Annotations: Judicial Review of Appeals Determinations: District
Court Jurisdiction- Levy
Notice of Levy
and Right to Hearing: Judicial Review of Appeals Determinations:
District Court Jurisdiction
USTC ¶50,289] Leslie E. White, Plaintiff-Appellant
v United States of America, Defendant-Respondent.
Court of Appeals, 6th Circuit; 03-6010,
December 16, 2004
Affirming DC Tenn., 2003-1
District court jurisdiction: Collection Due Process hearing.
individual's claims involving the appropriateness of a Collection
Due Process (CDP) hearing were dismissed for lack of subject
matter jurisdiction. Only the Tax Court has jurisdiction over
claims regarding the procedural due process of a CDP hearing. .
Sanctions and costs awarded: Appeals.
government's motion for sanctions was granted where the
individual's appeal was frivolous. Claims based on a taxpayer's
assertion that wages are not income and not taxable by the IRS
have been consistently rejected as frivolous and sanctionable.
Penalties, civil: Frivolous returns.
individual's claim challenging the imposition of the penalty for
filing a frivolous tax return was properly dismissed. The
deficiencies in the tax return were based on the frivolous
assertion that wages are not taxable income.
Before: Guy and Cole, Circuit Judges, and
, District Judge. *
Judge: Leslie E. White appeals pro se from a district court
judgment dismissing a civil action that he had filed challenging
the procedures used to assess his income tax liability and the
imposition of a frivolous return penalty. His appeal has been
referred to a panel of this court pursuant to Rule 34(j)(1), Rules
of the Sixth Circuit. Upon examination, the panel unanimously
agrees that oral argument is not needed in this case. Fed. R. App.
White primarily alleged: 1) that the Internal Revenue Service
("IRS") failed to conduct an appropriate collection due
process hearing under 26 U.S.C. §§6320
and 2) that the IRS improperly imposed a $500 penalty against him
under 26 U.S.C. §6702,
for filing a frivolous personal income tax return. The district
court dismissed White's first claim for lack of jurisdiction on
January 10, 2003. It awarded summary judgment to the government
regarding his remaining claim on June 11, 2003, as that claim was
based on the frivolous assertion that wages are not taxable
income. The district court subsequently granted White's motion for
reconsideration; however, it declined to reverse any of its prior
White alleges that the IRS violated its own procedures by failing
to hold an appropriate hearing. The Sixth Circuit has held that
"[t]he tax court has jurisdiction over income tax issues and
liabilities ... [t]hus, if the §6330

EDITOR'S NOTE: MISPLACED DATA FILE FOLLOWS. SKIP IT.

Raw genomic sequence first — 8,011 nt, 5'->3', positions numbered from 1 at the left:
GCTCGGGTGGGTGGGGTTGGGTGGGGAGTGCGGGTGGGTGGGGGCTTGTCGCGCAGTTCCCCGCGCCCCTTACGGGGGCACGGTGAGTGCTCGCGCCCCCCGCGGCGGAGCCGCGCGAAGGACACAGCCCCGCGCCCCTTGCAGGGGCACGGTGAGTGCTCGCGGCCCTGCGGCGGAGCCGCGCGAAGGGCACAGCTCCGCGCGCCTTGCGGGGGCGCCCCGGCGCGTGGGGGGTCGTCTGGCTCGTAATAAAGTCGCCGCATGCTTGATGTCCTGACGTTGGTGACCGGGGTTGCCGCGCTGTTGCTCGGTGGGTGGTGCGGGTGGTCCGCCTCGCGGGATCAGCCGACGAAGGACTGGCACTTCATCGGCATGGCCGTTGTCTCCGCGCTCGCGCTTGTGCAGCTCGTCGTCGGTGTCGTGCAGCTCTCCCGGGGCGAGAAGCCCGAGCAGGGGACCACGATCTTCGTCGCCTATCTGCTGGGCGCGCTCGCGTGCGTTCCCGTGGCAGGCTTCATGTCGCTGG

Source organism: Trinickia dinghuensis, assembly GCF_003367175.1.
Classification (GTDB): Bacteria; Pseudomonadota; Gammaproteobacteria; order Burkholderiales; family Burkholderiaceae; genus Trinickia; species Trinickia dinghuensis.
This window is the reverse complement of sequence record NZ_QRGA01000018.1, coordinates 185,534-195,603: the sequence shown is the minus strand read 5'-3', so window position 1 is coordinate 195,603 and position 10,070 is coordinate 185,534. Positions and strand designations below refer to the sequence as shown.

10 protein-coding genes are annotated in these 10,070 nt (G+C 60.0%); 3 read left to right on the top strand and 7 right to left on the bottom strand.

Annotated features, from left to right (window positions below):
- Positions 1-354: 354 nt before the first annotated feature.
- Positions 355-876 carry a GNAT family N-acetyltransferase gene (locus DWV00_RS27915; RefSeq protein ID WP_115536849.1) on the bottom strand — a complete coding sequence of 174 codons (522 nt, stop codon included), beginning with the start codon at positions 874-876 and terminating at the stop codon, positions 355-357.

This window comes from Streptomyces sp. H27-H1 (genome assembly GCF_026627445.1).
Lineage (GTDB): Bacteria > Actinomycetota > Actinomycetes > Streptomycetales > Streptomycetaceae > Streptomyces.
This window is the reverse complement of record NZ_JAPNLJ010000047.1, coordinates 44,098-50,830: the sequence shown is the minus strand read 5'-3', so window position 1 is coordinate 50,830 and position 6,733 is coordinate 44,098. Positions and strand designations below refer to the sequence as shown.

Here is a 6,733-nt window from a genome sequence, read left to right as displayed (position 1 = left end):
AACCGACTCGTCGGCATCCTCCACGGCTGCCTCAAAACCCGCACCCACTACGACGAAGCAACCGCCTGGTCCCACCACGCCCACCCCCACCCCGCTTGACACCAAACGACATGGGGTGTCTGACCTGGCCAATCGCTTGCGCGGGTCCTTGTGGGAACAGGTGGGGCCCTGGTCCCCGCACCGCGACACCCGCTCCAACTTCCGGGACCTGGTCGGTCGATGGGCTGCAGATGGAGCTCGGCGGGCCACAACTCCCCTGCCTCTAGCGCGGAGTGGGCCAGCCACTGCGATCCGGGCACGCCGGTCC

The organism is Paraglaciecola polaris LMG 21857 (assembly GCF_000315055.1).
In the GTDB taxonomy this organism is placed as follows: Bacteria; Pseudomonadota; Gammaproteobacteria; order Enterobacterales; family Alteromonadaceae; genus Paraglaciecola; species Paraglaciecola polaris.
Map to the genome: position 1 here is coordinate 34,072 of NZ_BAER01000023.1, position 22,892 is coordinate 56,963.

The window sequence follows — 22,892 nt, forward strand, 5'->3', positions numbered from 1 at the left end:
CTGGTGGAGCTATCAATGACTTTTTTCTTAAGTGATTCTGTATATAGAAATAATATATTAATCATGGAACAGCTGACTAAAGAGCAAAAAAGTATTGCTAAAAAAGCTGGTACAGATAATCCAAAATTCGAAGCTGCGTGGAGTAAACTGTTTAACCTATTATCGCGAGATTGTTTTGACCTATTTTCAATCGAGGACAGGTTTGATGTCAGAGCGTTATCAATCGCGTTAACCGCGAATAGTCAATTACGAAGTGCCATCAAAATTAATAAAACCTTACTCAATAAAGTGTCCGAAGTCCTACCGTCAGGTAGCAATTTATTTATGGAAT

proceeding involves income tax issues, the district court does not
have jurisdiction to consider the case." Diefenbaugh v.
White [ 2000-2
USTC ¶50,839], No. 00-3344, 2000 WL 1679510, at *1
(6th Cir. Nov.10, 2000); see also 26 U.S.C. §6330(d)(1).
The tax court also has jurisdiction over claims involving the
procedural due process of a collection due process hearing. See,
e.g., Tornichio v. United States [ 2002-1
USTC ¶50,411], No. 5:02 CV 0351, 2002 WL 508325, at *3
(N. D. Ohio Mar. 18, 2002). Thus, the court properly dismissed the
claim for lack of subject matter jurisdiction. See Fed. R.
Civ. P. 12(b)(1).
White now argues that the IRS violated the Administrative
Procedure Act by failing to provide him with the requested
documents and information at his hearing. See generally 5
U.S.C. §706. This claim was not clearly raised in his complaint,
and we will not reach it for the first time on appeal. See
Barker v. Shalala, 40 F.3d 789, 793-94 (6th Cir. 1994).
In his second claim, White challenged the government's imposition
of a $500 penalty under 26 U.S.C. §6702,
for filing a frivolous tax return. The district court properly
dismissed this claim because the deficiencies in White's income
tax return were based on the frivolous assertion that wages are
not taxable income. It is well-settled that wages are taxable
income within the meaning of 26 U.S.C. §61(a).
See Sisemore v. United States [ 86-2
USTC ¶9576], 797 F.2d 268, 271 (6th Cir. 1986); Perkins
v. Comm'r [ 84-2
USTC ¶9898], 746 F.2d 1187, 1188 (6th Cir. 1984).
Since the pro se appellant has vigorously indicated his sincere
intent to follow the law, he should be advised that, where the
Supreme Court is silent on a matter, the decisions of the lower
courts have the weight of law in their respective jurisdictions.
Thus, the district court properly awarded summary judgment to the
government on White's challenge to the penalty because his
underlying assertion lacked an arguable basis in law.
The government now moves for a lump sum sanction in the amount of
$6,000, arguing that White's appeal is frivolous and that $6,900
approximates the amount of expenses that it has incurred in
similar appeals. See generally Fed. R. App. P. 38; Schoffner
v. Comm'r [ 87-1
USTC ¶9198], 812 F.2d 292, 293 (6th Cir. 1987). Claims